Photo: Alessandra Hartkopf for Strategies for Children
Photo: Alessandra Hartkopf for Strategies for Children

States have been generating legislative momentum on early education. And now, as their budgets grow healthier, they are investing more money in early childhood programs, according to Christina A. Samuels’ article in Education Week, “Pre-K Remains Hot State Policy Topic.”

Samuels reports that the “Education Commission of the States released a report in January that said 30 states and the District of Columbia increased appropriations for state-funded preschool programs for fiscal 2014, marking a second straight year of additional pre-K investments. State funding grew by $364.7 million, for a total of $5.6 billion, which represented a 6.9 percent increase over fiscal 2013.”

In addition, a recent article in Stateline, the Daily News Service of the Pew Charitable Trusts, agrees, noting, “Training students in the skills that industry needs and expanding early childhood education could be the big winners in education funding this year, if governors get their way. After years of state cuts to education, governors of both parties are presenting lawmakers with long wish lists for schools.”

Growing budgets, however, must be taken with a grain salt. As the National Conference of State Legislators has warned, “while the discussion of state budget surpluses is certainly welcome news for states, don’t put on your party hat just yet.” Because “In many cases though, any balances above what was originally budgeted are often immediately spoken for.”

Nonetheless, there are encouraging signs of growth. Education Week points to California where, “state Sen. Darrell Steinberg, a Democrat has proposed a $1 billion expansion of the state’s transitional preschool program, which just started in the 2012-13 school year for students who missed the state’s kindergarten age cutoff. Mr. Steinberg wants the program to be available to all 350,000 of the state’s 4-year-olds.”

And on a smaller scale in Hawaii, “Democratic governor, Neil Abercrombie, has asked state lawmakers to approve a budget that would create 32 preschool classrooms, serving 640 children.”

In Michigan, early education has broad support, Education Week says.

“There’s no question [funding increases] would not have happened without the support of the business community,” Doug Luciani, the president and chief executive officer of the Traverse City Area Chamber of Commerce said.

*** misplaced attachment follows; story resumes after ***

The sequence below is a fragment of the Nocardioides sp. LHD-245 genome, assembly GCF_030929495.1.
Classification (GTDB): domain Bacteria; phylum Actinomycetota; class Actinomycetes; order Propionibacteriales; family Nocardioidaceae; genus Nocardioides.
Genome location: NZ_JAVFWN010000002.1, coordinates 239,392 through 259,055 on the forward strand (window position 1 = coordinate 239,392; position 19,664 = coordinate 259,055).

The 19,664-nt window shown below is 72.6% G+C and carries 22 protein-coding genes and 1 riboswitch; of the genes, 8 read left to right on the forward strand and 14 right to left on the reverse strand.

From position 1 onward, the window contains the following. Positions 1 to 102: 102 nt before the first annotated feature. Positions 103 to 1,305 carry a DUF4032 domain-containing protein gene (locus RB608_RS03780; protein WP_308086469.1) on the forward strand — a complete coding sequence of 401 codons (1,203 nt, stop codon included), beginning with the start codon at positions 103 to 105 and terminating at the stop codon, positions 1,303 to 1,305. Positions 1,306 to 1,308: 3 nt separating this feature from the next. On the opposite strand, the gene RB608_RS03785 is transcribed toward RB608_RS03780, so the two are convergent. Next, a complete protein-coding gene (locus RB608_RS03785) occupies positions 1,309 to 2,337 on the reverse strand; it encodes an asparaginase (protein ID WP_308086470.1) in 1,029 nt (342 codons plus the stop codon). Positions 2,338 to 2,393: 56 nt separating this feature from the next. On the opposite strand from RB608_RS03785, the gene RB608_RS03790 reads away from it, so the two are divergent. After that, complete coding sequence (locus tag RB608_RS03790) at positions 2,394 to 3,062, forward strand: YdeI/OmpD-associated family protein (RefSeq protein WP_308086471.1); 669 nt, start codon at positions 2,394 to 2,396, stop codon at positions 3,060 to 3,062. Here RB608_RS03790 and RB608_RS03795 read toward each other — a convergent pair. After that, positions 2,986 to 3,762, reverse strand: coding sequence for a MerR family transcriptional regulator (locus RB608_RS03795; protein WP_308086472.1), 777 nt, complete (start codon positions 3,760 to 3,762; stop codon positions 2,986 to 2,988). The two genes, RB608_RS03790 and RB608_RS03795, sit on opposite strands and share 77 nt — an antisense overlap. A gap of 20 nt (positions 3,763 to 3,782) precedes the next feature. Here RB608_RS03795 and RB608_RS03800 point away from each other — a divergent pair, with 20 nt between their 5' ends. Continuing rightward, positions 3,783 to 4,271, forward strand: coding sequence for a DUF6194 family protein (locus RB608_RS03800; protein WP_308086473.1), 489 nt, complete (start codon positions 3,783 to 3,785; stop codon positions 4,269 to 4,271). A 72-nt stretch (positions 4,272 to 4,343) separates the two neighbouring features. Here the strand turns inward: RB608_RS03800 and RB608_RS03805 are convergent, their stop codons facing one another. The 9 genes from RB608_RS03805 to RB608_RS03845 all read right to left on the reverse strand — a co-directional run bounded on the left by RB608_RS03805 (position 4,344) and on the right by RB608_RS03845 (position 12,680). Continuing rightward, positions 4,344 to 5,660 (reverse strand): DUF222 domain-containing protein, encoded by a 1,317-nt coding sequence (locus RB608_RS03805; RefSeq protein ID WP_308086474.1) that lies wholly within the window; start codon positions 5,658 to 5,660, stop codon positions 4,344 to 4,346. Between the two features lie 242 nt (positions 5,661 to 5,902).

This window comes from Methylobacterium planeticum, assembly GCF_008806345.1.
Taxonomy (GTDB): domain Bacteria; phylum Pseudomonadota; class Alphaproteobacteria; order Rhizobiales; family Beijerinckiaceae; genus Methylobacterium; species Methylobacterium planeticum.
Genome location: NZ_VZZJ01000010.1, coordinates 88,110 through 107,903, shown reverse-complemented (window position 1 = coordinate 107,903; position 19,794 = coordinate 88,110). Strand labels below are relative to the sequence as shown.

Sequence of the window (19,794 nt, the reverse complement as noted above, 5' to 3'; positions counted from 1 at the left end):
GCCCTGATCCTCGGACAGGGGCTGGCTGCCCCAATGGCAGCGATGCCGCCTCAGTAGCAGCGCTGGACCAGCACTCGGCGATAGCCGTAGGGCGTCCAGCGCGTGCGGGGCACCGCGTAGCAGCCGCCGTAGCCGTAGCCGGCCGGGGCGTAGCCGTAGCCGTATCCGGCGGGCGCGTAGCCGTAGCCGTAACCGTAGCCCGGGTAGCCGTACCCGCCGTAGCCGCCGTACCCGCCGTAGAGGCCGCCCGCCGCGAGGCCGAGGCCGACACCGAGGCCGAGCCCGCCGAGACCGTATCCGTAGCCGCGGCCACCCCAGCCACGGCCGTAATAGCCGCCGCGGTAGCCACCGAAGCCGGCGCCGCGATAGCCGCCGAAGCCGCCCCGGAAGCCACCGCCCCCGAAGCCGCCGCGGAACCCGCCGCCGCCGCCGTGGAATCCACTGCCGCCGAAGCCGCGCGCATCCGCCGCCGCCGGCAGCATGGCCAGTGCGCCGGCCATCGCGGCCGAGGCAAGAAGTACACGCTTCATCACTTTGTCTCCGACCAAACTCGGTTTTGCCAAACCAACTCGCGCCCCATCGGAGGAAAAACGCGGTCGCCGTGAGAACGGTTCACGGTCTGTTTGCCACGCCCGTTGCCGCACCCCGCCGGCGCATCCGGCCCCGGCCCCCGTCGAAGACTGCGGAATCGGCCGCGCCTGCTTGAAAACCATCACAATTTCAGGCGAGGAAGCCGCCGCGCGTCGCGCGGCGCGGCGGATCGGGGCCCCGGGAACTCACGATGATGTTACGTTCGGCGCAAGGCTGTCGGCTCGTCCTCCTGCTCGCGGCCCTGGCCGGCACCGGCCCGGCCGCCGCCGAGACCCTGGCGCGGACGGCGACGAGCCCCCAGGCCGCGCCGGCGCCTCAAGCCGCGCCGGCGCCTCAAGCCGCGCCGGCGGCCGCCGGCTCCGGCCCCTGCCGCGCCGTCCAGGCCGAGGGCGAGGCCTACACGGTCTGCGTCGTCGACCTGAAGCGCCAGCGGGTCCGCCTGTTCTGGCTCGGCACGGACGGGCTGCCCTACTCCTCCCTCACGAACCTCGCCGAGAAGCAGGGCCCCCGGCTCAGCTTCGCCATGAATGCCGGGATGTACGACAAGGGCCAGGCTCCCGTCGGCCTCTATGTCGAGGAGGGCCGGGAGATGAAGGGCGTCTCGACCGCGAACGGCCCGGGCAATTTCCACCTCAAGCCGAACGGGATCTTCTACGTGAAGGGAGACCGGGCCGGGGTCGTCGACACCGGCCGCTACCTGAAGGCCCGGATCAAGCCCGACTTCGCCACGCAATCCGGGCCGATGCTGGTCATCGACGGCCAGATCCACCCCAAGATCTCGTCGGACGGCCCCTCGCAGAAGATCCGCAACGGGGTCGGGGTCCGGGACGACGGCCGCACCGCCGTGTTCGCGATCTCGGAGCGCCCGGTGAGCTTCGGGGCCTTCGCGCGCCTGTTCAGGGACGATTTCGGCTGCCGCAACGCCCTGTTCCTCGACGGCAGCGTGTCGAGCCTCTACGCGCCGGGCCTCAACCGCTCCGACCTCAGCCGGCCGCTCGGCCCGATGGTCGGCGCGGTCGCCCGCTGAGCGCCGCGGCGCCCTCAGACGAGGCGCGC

Education Week adds “Michigan allocated $65 million to its early-childhood preschool program for children from low-income families in the previous fiscal year. In his January budget address, Republican Gov. Rick Snyder said he would like to appropriate an additional $65 million to eliminate waiting lists.”

States are also taking other actions. Bruce Atchison, the director of the Early Learning Institute at the Education Commission of the States, told Education Week that some states are also creating “a seamless ‘P-20’ [preschool to age 20] education continuum.” And some states are bolstering “early-learning quality standards.” In addition, “Half the states currently mandate kindergarten entry assessments.”

W. Steven Barnett, the director of NIEER (the National Institute for Early Education Research) told Education Week that the funding increases follow several years of decreased investment.

The article adds that in contrast to those past cuts, “lawmakers in many states are currently debating not whether to fund early-childhood programs, but how much to give,” Mr. Barnett said. “New York Gov. Andrew Cuomo, a Democrat, for example, has proposed a $1.5 billion increase over five years to provide universal prekindergarten for 4-year-olds; New York City Mayor Bill de Blasio, also a Democrat, is seeking state approval to tax high earners in the city in order to pay for preschool and after-school programs. His proposal would collect about $530 million over five years.”

In some cases, state legislators are making up for lost ground. “But in certain states, some of the increases currently proposed are ‘just getting states back to where they were,’” Barnett explained.

But not all states are making progress.

“Currently, nine states have no publicly funded preschool,” Education Week says. “For them, the issue may not be funding but philosophical opposition.” In Idaho, for example, some say, “preschool is a family’s responsibility. Other objectors say the state should focus on different educational priorities.”

Even so, Representative Hy Kloc, an Idaho Democrat, remains optimistic, saying, “I believe in taking small steps just to be able to convince people who have already had their minds made up.” He adds, “Eventually, with the groundswell I’ve seen, [preschool] will come here. I hope it’ll be this session and if not, I’ll be back with the same bill again.”

If states’ actions are combined with President Obama’s commitment to early education and care, the country could see widespread progress on educating its youngest children.